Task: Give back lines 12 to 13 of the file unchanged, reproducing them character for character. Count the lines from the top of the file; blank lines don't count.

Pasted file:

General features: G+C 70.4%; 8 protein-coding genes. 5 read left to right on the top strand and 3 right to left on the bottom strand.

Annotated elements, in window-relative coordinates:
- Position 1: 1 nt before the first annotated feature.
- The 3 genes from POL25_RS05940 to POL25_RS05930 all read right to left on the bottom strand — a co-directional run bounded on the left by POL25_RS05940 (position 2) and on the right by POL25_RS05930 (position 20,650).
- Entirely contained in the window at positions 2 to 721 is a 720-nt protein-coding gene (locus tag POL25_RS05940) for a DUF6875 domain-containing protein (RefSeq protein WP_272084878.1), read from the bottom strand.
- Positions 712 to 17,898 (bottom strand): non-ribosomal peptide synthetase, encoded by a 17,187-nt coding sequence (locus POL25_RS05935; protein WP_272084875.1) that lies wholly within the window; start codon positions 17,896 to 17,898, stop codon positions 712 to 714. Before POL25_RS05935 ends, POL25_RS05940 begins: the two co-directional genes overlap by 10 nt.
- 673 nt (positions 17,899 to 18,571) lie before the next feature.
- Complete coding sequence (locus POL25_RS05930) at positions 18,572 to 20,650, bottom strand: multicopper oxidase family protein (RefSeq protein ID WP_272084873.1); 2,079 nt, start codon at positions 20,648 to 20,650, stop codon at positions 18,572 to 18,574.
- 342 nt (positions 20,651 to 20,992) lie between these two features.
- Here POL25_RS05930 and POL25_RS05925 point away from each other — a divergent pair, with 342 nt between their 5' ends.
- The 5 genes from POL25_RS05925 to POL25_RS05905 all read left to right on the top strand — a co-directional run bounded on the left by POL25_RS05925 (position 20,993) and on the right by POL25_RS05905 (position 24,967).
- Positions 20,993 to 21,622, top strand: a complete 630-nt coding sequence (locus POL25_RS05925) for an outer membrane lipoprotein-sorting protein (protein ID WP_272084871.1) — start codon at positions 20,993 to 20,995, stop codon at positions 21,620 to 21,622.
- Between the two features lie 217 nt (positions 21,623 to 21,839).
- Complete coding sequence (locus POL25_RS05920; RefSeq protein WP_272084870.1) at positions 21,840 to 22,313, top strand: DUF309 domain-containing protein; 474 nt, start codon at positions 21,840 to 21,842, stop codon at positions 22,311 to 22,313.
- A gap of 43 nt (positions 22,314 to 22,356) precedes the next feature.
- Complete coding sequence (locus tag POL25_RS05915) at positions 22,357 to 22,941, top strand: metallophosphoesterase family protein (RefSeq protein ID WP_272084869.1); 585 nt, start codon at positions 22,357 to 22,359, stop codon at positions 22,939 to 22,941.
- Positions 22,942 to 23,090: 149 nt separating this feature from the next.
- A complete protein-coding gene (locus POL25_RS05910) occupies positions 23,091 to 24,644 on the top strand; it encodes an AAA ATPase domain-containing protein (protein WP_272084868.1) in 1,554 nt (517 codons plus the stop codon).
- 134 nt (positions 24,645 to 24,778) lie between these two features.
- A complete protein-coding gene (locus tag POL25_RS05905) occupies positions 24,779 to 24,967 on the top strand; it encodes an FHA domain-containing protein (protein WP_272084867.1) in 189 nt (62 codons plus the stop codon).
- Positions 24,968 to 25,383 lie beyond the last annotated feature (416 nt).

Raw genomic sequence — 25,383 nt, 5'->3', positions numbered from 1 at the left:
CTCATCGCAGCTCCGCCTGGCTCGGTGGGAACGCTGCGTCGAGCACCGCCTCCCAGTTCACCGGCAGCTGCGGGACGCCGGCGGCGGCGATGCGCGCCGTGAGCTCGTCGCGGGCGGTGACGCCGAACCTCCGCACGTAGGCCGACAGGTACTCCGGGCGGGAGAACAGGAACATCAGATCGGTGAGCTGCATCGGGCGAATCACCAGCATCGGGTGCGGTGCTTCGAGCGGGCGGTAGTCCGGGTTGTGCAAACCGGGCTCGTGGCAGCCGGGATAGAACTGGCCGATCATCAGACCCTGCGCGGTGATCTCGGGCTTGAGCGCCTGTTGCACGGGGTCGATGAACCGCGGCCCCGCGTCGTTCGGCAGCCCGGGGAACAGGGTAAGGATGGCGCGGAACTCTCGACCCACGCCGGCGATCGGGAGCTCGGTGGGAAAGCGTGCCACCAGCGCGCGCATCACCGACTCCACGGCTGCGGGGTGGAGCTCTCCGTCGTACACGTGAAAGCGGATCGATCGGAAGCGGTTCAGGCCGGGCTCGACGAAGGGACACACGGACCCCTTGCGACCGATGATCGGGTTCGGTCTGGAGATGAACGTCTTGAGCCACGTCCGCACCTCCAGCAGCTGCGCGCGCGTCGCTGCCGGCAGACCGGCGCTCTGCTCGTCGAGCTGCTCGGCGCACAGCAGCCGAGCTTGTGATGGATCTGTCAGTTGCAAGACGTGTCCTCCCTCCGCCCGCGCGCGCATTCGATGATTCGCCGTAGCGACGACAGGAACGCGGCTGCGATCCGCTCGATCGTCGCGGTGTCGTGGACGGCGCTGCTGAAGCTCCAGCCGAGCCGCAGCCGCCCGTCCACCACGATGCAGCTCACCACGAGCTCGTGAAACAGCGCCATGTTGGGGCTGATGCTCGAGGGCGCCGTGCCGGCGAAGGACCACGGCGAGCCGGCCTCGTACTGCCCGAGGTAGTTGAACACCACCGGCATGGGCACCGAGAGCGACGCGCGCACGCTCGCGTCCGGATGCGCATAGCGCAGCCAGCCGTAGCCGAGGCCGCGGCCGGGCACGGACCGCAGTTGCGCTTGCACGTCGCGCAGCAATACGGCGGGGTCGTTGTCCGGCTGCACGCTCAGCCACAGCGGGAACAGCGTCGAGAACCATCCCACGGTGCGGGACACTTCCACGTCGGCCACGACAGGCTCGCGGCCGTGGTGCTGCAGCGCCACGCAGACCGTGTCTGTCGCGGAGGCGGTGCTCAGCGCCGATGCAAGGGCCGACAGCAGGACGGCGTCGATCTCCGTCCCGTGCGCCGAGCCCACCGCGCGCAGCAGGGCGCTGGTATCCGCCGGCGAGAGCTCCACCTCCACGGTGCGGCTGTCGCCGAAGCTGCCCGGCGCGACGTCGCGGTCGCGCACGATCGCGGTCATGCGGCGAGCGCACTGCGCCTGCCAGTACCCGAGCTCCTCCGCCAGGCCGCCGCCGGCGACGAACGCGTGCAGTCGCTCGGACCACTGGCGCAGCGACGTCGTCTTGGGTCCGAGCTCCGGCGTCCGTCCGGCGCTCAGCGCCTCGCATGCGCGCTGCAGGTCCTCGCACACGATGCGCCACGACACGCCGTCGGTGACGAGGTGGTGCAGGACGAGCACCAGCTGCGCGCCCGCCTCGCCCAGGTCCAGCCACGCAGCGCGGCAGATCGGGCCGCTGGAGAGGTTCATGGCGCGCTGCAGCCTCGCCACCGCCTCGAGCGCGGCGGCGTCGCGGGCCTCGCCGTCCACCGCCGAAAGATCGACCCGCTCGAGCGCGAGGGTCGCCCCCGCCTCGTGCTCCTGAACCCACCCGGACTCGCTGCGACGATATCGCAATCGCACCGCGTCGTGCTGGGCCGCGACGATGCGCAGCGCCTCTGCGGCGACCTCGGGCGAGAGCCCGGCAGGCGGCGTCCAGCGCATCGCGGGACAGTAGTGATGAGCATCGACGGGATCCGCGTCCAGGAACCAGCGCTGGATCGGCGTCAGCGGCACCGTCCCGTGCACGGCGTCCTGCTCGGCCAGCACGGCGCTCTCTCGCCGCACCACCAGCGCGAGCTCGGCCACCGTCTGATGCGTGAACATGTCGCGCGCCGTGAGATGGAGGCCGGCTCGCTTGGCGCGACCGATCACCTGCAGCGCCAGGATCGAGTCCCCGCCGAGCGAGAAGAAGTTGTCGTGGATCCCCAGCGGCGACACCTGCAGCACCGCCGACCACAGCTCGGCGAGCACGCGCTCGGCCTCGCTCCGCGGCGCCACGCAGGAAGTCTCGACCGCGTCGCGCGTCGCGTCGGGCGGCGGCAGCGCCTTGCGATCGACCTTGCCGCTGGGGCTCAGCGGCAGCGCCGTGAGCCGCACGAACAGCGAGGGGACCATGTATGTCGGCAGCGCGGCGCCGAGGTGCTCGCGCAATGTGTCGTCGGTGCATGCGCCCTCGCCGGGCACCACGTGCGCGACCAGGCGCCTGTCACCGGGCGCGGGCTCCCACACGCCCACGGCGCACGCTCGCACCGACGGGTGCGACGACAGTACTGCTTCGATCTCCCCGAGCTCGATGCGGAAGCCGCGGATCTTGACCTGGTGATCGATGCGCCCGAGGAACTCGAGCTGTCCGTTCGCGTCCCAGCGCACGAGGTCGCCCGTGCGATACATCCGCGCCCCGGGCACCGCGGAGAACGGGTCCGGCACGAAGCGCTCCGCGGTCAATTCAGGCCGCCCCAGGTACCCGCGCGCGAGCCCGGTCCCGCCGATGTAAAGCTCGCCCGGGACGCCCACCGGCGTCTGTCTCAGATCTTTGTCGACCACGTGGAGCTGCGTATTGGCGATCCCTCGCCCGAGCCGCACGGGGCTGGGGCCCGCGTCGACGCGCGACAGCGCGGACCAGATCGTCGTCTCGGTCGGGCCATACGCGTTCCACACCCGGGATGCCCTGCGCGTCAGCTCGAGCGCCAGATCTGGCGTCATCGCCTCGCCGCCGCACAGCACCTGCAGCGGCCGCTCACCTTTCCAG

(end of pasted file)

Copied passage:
- Positions 20,993 to 21,622, top strand: a complete 630-nt coding sequence (locus POL25_RS05925) for an outer membrane lipoprotein-sorting protein (protein ID WP_272084871.1) — start codon at positions 20,993 to 20,995, stop codon at positions 21,620 to 21,622.
- Between the two features lie 217 nt (positions 21,623 to 21,839).